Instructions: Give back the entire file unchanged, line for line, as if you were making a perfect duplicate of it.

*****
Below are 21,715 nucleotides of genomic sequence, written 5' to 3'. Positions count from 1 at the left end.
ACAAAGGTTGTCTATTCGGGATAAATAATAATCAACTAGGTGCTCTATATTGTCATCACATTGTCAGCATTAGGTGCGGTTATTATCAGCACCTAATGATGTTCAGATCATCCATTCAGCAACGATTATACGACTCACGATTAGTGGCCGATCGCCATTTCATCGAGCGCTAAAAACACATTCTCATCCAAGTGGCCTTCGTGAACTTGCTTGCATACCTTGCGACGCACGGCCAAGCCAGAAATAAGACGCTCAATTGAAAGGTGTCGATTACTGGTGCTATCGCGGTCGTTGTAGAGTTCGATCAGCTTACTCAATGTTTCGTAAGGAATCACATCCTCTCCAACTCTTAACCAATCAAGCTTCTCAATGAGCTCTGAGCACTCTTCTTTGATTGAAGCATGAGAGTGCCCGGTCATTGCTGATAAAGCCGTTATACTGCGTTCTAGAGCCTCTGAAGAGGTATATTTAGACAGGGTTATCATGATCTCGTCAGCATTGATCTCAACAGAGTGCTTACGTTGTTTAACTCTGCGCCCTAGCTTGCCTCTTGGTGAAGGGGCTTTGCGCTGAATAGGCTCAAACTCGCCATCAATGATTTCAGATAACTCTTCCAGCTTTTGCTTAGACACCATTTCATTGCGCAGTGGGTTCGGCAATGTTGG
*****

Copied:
Below are 21,715 nucleotides of genomic sequence, written 5' to 3'. Positions count from 1 at the left end.
ACAAAGGTTGTCTATTCGGGATAAATAATAATCAACTAGGTGCTCTATATTGTCATCACATTGTCAGCATTAGGTGCGGTTATTATCAGCACCTAATGATGTTCAGATCATCCATTCAGCAACGATTATACGACTCACGATTAGTGGCCGATCGCCATTTCATCGAGCGCTAAAAACACATTCTCATCCAAGTGGCCTTCGTGAACTTGCTTGCATACCTTGCGACGCACGGCCAAGCCAGAAATAAGACGCTCAATTGAAAGGTGTCGATTACTGGTGCTATCGCGGTCGTTGTAGAGTTCGATCAGCTTACTCAATGTTTCGTAAGGAATCACATCCTCTCCAACTCTTAACCAATCAAGCTTCTCAATGAGCTCTGAGCACTCTTCTTTGATTGAAGCATGAGAGTGCCCGGTCATTGCTGATAAAGCCGTTATACTGCGTTCTAGAGCCTCTGAAGAGGTATATTTAGACAGGGTTATCATGATCTCGTCAGCATTGATCTCAACAGAGTGCTTACGTTGTTTAACTCTGCGCCCTAGCTTGCCTCTTGGTGAAGGGGCTTTGCGCTGAATAGGCTCAAACTCGCCATCAATGATTTCAGATAACTCTTCCAGCTTTTGCTTAGACACCATTTCATTGCGCAGTGGGTTCGGCAATGTTGG